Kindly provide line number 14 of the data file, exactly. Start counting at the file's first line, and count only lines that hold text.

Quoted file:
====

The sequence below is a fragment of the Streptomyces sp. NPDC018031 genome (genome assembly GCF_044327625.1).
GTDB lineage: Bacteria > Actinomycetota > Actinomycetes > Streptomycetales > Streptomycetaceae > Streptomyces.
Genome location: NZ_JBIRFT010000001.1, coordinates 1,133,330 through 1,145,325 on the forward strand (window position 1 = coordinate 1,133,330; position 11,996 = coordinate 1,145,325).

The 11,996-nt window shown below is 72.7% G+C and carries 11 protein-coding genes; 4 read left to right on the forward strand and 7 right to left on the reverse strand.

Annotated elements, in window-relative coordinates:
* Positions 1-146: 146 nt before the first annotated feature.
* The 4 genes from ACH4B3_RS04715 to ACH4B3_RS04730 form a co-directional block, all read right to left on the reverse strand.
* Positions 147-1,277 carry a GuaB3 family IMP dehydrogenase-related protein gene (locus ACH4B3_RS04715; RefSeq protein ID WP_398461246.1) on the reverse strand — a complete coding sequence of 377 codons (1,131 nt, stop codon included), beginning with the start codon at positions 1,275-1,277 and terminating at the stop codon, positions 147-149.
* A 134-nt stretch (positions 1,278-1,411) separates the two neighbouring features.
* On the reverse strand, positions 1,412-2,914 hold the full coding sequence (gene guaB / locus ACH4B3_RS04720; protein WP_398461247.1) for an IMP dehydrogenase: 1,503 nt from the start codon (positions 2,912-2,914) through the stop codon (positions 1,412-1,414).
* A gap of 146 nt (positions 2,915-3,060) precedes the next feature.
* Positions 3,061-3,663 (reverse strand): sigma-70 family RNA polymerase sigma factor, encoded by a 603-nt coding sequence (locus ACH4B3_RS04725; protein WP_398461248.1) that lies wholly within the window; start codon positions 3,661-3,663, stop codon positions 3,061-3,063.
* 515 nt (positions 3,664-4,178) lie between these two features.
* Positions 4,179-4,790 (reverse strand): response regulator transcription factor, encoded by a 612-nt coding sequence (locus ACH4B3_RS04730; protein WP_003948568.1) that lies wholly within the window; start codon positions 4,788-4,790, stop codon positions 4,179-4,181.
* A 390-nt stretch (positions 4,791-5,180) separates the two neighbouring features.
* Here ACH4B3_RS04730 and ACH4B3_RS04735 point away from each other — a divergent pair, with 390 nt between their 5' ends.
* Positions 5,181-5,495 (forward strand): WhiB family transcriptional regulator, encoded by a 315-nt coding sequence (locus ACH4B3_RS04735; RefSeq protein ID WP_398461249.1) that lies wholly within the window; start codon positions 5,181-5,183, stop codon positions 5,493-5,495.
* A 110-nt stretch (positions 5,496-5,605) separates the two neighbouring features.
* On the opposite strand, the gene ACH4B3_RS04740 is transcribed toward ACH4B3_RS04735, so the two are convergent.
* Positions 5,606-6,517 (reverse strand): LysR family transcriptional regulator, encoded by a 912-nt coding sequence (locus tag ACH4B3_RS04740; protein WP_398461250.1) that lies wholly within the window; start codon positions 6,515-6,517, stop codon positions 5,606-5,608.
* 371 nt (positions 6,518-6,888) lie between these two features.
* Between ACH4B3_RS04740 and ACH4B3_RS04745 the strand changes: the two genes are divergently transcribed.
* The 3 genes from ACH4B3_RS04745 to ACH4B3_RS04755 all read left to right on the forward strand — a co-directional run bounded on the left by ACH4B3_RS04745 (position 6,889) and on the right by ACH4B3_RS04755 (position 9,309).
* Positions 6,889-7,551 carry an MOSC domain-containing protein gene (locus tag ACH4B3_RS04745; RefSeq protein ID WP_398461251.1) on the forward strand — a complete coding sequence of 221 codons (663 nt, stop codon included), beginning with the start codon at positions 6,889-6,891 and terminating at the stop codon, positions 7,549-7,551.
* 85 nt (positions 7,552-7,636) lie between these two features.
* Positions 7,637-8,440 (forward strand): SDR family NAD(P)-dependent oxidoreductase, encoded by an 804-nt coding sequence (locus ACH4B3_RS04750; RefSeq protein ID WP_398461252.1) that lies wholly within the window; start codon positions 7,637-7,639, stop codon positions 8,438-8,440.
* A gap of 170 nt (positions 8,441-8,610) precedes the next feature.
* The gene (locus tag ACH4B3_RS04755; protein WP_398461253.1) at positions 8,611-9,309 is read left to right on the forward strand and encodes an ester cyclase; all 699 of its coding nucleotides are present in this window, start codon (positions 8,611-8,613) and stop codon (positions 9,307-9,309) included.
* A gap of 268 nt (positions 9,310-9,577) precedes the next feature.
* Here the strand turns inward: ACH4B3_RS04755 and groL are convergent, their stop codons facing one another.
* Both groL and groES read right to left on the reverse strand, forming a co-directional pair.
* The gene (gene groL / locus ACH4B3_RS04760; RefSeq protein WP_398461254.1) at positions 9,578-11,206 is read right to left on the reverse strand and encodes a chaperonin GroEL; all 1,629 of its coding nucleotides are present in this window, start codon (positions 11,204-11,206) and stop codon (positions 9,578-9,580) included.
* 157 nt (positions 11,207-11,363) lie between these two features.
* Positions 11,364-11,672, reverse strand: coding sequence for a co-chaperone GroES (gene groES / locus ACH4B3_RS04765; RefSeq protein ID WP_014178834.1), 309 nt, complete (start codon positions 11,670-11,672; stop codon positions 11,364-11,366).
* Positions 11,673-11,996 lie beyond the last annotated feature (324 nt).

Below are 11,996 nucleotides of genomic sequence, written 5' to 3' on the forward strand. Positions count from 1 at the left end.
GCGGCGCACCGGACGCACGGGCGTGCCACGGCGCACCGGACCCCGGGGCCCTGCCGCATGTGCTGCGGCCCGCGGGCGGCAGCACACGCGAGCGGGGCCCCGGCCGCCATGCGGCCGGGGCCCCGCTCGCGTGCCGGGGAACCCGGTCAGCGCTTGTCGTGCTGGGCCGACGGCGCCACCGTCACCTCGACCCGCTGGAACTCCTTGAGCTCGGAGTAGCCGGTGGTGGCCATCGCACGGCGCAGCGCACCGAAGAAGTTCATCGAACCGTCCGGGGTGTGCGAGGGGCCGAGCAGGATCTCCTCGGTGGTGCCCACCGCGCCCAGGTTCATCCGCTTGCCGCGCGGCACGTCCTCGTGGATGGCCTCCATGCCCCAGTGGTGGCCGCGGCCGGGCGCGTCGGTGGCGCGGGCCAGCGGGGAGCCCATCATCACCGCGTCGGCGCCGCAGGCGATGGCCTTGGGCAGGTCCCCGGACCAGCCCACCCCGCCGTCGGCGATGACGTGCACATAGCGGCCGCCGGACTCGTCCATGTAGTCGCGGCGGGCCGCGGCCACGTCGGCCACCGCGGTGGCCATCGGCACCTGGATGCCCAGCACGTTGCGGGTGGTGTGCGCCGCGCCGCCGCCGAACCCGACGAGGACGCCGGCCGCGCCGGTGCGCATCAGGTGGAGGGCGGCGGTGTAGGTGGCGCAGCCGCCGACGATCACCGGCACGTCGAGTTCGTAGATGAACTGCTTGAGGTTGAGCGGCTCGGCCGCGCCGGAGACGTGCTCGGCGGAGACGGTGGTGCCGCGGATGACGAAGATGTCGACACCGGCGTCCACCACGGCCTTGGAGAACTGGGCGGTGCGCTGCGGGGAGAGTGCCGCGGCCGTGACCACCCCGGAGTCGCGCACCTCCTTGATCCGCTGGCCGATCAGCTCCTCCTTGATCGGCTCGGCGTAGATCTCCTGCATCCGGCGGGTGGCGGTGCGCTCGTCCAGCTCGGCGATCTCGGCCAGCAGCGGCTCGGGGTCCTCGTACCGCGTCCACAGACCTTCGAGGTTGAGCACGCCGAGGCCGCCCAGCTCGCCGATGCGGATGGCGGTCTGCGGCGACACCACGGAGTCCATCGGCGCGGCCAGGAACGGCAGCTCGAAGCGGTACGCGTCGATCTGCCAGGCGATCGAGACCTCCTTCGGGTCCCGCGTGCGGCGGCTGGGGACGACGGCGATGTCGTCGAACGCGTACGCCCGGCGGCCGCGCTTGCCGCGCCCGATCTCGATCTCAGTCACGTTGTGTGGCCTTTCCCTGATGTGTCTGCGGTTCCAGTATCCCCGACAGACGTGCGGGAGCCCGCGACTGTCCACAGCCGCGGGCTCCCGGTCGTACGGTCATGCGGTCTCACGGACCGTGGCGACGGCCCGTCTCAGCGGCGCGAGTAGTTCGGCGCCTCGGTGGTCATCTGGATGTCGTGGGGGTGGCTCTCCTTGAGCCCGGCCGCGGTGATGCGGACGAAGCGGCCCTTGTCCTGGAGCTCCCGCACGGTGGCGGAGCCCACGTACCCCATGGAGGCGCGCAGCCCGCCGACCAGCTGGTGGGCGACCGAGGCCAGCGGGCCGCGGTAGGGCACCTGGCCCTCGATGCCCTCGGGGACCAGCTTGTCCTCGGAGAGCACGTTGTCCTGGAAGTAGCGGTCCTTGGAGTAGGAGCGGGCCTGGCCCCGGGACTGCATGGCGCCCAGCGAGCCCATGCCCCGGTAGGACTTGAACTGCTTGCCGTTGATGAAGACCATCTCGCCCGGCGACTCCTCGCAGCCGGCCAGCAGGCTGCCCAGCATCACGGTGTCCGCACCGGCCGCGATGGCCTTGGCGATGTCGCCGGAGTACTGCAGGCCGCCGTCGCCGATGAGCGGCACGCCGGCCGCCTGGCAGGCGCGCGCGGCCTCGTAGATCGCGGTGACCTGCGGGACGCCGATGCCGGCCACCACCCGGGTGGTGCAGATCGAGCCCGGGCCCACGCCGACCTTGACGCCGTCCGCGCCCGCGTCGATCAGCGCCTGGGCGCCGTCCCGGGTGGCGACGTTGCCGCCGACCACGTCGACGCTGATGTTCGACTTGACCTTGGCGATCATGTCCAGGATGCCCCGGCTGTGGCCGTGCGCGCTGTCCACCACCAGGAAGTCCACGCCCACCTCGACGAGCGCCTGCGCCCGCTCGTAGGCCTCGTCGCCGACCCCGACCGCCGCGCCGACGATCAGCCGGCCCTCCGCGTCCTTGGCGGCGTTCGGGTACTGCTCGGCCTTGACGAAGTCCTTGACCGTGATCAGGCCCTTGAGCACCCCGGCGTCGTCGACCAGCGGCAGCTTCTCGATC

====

* Positions 4,179-4,790 (reverse strand): response regulator transcription factor, encoded by a 612-nt coding sequence (locus ACH4B3_RS04730; protein WP_003948568.1) that lies wholly within the window; start codon positions 4,788-4,790, stop codon positions 4,179-4,181.